Thaís Loureiro is a Rio based actor and teacher. She began studying the Michael Chekhov technique in 2011 and is Co-Founder of Michael Chekhov Brasil with Hugo Moss. She travels regularly to MICHA events in the USA and she is currently on stage with the Brazilian production of Marsha Norman’s ‘night, Mother, in the role of Jessie.
I love Michael Chekhov’s idea that deep down, every artist’s desire to create is actually the desire for Transformation. I can’t think of any better definition for my personal artistic impulses: the desire of transform myself, the space, the audience, the world.
The best thing about being an artist is...
To be able to think, feel and act “from” a possible world while in contact with the real one: to have a kind of divided consciousness 24/7. Having a creative relationship with the world around me is not only a fun thing to do, but I think this is part of the artist’s duty and maybe that’s the best part: the responsibility of taking the world seriously enough to play with it.
How did the "discovery" of Chekhov Technique transform your practice?
There wasn’t any actual practice before that. I was the naïve type that used to think that whether the actor is inspired or he isn’t. And that, of course, can be very frustrating when you fail to be inspired. First, the idea of the actor’s daily training as being the only way of “having the inspiration under our command” came to me as a perfect response both to my naiveté and my frustration. Secondly, I felt very “at home” not only with the dynamic principles/concepts of the technique (energy, imagination, incorporation etc.), but also with the philosophy that supported Chekhov (such as Goethe and Steiner). And the big transformation came when I realized that it is possible to create a movement against all the materialism and dryness that has been weakening our arts, while working with love, kindness and pleasure.
Are there any strategies/rituals you created to help self in times when working feels difficult, when you feel stuck? Would you describe what works for you?
“Be kind to yourself”, Fern (Sloan) says sometimes. When you feel stuck, I would suggest that you live that “stuckness” for a while. There’s no harm in giving yourself a break, because I believe that (if we have a creative outlook) our Higher Ego keeps working and the impulse will come. It’s counter-intuitive, because we are under both external and inner pressures for productivity and feel that we can’t allow ourselves the time to just... actively wait.
The other day I read Chekhov describing our Higher Ego as being like a cat, and all we have to do (by training our body and imagination) is to coax it, and it’ll come and play with us. However if we are too active in an attempt of “grab” it, it won’t want to come. It’s all about finding the right activity.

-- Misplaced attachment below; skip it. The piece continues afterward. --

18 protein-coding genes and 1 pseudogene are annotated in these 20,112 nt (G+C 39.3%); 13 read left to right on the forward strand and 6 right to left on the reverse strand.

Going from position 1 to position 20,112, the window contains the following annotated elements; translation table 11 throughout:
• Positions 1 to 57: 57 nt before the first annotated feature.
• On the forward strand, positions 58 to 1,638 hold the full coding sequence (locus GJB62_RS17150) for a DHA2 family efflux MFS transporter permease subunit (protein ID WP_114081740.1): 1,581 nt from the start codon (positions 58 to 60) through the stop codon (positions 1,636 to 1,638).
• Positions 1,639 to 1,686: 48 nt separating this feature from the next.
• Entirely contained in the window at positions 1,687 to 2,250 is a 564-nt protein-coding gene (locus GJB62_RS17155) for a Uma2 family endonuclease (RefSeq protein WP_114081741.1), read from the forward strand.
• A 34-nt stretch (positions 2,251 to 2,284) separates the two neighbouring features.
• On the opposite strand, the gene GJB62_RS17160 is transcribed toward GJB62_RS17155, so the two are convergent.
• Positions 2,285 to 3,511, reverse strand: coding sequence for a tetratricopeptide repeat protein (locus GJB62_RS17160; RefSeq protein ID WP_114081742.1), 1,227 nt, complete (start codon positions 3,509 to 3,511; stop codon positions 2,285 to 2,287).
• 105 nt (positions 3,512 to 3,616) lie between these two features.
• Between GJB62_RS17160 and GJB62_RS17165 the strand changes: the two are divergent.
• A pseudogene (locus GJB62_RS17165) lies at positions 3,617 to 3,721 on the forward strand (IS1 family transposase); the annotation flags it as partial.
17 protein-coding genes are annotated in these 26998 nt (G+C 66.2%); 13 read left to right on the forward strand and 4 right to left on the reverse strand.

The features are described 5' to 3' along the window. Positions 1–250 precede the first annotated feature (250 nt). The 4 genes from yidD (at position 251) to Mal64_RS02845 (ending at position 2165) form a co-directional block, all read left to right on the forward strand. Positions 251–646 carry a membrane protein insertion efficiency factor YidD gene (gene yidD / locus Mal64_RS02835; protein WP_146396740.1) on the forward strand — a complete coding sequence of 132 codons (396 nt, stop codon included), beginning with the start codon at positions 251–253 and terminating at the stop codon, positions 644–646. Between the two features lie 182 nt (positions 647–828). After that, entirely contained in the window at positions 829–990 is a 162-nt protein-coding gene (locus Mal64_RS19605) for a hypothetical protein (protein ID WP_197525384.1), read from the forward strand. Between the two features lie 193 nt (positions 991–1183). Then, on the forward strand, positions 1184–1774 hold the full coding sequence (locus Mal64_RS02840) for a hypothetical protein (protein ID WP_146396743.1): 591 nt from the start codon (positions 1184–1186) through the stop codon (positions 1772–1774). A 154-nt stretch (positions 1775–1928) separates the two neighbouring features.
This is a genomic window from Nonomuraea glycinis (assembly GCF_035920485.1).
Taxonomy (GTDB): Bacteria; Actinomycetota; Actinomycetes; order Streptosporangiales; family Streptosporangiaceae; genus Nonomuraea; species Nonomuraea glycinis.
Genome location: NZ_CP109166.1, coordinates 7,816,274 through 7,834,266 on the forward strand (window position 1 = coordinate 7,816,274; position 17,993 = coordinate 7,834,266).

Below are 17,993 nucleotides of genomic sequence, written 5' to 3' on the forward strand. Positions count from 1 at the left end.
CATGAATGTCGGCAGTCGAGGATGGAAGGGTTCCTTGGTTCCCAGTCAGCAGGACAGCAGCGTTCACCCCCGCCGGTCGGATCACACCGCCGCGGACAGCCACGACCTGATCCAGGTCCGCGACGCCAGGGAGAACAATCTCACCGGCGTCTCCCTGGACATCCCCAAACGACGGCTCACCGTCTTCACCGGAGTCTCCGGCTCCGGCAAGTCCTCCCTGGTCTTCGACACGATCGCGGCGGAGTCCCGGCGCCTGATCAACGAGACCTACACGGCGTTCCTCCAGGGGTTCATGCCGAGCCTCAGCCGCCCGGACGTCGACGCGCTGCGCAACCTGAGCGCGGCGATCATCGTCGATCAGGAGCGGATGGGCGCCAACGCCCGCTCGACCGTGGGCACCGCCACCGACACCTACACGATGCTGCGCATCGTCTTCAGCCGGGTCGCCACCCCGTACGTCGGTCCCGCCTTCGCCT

Describe a productive day at work?
For me, a productive day of practice is the one when I don’t forget what having been successful means to me. When I don’t worry about the result, but am in a completely investigative mood, freeing myself to “fail again and fail better." If by the end of the day I have no clearer response to the subject, but I’ve got better questions, then I feel that the day was productive.
What is important for you to teach your students?
Speaking specifically of Brazil and Rio, it is clear to us how limited the Theatre World is and has been for years. We feel that actors, directors and audiences are very like the inhabitants of Plato’s cavern: no one finds the moving two-dimensional shadows in any way poor or lacking in substance, for that is what they are used to seeing. They believe we have a healthy theatre/acting world and our working environment is of general contentment and narrow horizons. We who feel this discontent and long for change are very much outsiders. Therefore, one way of describing our dream/mission is to create a “Path to Light” (to quote Jobst Langhans’s recent essay) outside the cavern. In one very meaningful sense, we can confidently claim to have been highly successful in this task. Within a few hours of any of our workshops we are able to bring movement into the spirit and awaken the imagination. Students have profound experiences and many recognize immediately and very consciously that here lies the source of why they became actors in the first place. Like a homecoming after a long desert crossing. So, Hugo and I have the clear notion that our work isn’t just sell a bag of tricks, but to awaken in the artists a certain attitude towards the theatre.
In 2016, SUPER SPACE is serving as a vehicle to facilitate Created to Create Project.
CREATED TO CREATE
INTRODUCING ONE ARTIST PER WEEK, FOR 52 WEEKS IN 2016.
Beginning, January, 1st, 2016
ACTORS, ARTISTS, THEATRE MAKERS, FILM MAKERS, DESIGNERS, TEACHING ARTISTS, STUDENTS all chosen because they spend a part each day creating. Artists will be chosen in no particular order.
Introduce artists from different parts of the world. People who use different mediums and whose practice is at a different skill level. A thing they all have in common is unique sense of style and self-expression.